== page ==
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Implementing Adaptation Strategies to Climate Change

Under the UNFCCC convention members are asked to communicate on their priorities, plans and required support to adapt to climate change. As a result of this, EAC member states have published different national documents including national communications (NC), intended nationally determined contributions (INDC), national adaptation plans of actions (NAPA) and national adaptation plans (NAP).

Under the UNFCCC convention members are asked to communicate on their priorities, plans and required support to adapt to climate change. As a result of this, EAC member states have published different national documents including national communications (NC), intended nationally determined contributions (INDC), national adaptation plans of actions (NAPA) and national adaptation plans (NAP).

The 6th EAC Climate Negotiators’ Forum took place on the sidelines of the UNFCCC COP23 in Bonn, Germany on 8 November. The objective of the meeting was to discuss climate adaptation communication, based on an issue note developed by CUTS team in Geneva on “Possible Features of Adaptation Communication of the Paris Agreement”, as well as Country Update Notes received from country partners that gave an overview of “Implementing adaptation strategies to climate change: Views from EAC farmers &agro-processors”.

The Country Update Notes sought to obtain the views of various private stakeholders (i.e. farmers and agro-processors) on their needs to be able to coherently adapt to climate change; their views on the NAP and NDC of their country, focusing on the relevancy and inclusivity of those plans of actions; as well as what should be included in their government strategy when revising those plans, to be able to address their climate adaptation challenges.

Most of the interviewed farmers and agro-processors have reported a drastic loss in profits due to climate change. Their most pressing needs are sustainable ways to develop their products and new methods of maintaining and scaling up their level of production that would allow more profits and contribute to sustainable development. Some of them have already taken some steps to adapt (i.e. new methods of irrigation, storing seeds and grain, and planting of different and more diversified products), and many have also reported increased meetings and exchange of ideas amongst themselves, which has enabled diversification of their growing methods.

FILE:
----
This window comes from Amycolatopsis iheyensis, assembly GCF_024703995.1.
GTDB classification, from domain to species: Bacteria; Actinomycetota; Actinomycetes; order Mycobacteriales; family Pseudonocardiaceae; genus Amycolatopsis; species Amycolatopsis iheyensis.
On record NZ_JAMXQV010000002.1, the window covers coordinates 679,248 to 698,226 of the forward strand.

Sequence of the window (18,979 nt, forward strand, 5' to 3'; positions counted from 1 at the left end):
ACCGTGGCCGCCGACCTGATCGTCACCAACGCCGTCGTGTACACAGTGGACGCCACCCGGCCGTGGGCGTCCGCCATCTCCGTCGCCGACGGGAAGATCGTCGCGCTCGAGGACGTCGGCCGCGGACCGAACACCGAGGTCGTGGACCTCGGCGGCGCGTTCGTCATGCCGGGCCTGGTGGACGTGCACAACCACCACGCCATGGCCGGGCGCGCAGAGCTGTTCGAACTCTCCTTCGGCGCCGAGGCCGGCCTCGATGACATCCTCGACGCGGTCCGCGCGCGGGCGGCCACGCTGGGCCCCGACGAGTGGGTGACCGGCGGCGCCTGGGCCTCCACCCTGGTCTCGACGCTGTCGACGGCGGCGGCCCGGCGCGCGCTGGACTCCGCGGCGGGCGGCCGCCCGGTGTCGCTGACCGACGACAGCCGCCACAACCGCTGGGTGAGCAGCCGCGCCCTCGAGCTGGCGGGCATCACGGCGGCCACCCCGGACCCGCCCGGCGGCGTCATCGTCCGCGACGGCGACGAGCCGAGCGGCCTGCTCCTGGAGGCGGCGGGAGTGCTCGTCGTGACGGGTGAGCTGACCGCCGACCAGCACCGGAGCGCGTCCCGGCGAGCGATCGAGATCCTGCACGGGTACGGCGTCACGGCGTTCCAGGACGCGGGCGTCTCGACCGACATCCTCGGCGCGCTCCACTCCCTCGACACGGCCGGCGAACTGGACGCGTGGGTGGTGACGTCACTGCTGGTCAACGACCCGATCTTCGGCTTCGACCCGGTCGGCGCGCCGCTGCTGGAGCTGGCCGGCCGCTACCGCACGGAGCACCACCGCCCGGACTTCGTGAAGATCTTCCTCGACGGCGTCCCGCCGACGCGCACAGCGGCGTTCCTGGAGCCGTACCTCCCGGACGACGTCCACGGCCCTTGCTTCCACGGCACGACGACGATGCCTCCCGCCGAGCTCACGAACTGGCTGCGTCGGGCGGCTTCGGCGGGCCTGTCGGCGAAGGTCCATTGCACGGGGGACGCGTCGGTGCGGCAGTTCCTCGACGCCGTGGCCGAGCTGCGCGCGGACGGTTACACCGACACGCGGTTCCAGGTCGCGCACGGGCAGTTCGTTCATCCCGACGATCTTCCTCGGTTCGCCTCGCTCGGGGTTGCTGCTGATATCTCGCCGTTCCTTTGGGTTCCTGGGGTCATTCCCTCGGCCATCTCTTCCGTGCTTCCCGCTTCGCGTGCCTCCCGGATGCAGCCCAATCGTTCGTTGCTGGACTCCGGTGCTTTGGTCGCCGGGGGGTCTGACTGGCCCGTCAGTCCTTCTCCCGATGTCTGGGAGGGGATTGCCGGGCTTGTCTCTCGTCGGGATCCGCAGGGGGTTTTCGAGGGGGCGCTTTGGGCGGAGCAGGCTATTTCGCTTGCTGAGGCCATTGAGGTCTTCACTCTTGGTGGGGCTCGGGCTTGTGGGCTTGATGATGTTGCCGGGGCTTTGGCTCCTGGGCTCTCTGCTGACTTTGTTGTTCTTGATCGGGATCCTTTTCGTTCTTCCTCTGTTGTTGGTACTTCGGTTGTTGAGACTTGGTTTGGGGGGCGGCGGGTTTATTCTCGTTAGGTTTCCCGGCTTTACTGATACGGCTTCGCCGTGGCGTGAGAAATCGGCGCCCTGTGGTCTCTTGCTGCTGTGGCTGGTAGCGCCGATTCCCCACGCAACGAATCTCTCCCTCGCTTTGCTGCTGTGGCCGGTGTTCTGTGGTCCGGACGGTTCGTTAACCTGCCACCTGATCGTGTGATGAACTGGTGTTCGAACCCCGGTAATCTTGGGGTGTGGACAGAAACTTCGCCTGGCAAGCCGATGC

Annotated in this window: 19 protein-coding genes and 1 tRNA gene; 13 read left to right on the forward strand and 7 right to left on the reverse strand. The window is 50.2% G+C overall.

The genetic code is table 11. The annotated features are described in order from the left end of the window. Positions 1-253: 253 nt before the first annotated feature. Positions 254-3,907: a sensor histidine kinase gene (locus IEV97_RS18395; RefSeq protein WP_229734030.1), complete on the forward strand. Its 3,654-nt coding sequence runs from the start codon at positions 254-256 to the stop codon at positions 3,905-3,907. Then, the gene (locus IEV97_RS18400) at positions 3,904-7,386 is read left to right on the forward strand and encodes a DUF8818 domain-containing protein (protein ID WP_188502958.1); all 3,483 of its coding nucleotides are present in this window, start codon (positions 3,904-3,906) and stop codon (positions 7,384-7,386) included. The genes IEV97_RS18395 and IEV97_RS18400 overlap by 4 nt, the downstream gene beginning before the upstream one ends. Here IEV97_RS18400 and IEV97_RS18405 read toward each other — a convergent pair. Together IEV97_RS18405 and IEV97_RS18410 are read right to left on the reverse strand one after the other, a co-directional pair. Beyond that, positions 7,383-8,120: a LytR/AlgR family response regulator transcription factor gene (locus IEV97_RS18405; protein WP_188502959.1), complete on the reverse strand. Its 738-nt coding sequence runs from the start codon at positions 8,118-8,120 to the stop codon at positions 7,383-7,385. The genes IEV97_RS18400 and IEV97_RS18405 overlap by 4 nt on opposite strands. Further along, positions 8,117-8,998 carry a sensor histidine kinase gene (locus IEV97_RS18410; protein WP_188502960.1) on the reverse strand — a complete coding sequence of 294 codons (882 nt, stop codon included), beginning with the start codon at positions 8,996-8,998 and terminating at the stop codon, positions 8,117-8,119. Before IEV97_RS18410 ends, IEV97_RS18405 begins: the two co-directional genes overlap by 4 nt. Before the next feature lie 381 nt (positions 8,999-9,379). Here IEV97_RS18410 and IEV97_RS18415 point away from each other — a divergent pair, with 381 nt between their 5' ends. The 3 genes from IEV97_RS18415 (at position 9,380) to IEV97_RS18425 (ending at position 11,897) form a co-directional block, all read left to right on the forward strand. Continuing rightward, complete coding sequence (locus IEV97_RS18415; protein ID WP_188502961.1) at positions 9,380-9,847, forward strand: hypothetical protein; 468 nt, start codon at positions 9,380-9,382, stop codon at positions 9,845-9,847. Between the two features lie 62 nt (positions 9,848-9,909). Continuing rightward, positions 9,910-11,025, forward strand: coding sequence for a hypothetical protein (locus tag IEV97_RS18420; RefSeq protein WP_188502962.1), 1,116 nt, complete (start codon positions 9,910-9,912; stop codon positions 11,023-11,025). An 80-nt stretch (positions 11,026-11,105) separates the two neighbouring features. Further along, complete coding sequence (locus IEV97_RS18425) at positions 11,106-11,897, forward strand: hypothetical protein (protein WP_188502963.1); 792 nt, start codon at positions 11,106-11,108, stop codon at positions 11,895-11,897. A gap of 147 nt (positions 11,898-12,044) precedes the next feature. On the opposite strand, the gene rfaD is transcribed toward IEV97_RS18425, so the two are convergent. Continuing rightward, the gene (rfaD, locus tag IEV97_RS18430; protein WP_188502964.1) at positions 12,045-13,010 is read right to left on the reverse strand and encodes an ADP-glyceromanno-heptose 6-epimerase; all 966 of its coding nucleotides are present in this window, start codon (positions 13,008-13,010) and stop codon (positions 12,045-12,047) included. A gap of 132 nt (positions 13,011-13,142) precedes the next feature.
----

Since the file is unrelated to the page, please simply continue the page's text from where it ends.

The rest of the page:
Concerning the issue note, it is based on a comparative analysis of the EAC member states´ adaptation communication, striving to identify gaps, overlaps and good examples across the different documents. The analysis is categorised around the communication of (sectoral) adaptation priorities, implementation plans and needs. Carrying out the analysis, one finds both content related overlaps and clear incoherence (specific examples can be found in the issue note, and in its annex).

Most of the documents organise their identified adaptation priorities under sectors such as health, forestry, agriculture and water. It is hence obvious that specific sectors are mentioned repeatedly across the different documents. However, some documents - add further sectors to the already popular ones. This can cause confusion regarding the sectors that are in most urgent need of adaptation to climate change. However, it has been noted by a participant that the factors of context and timing in which the documents have bee developed should be take into account by the authors as well as readers of the issue note.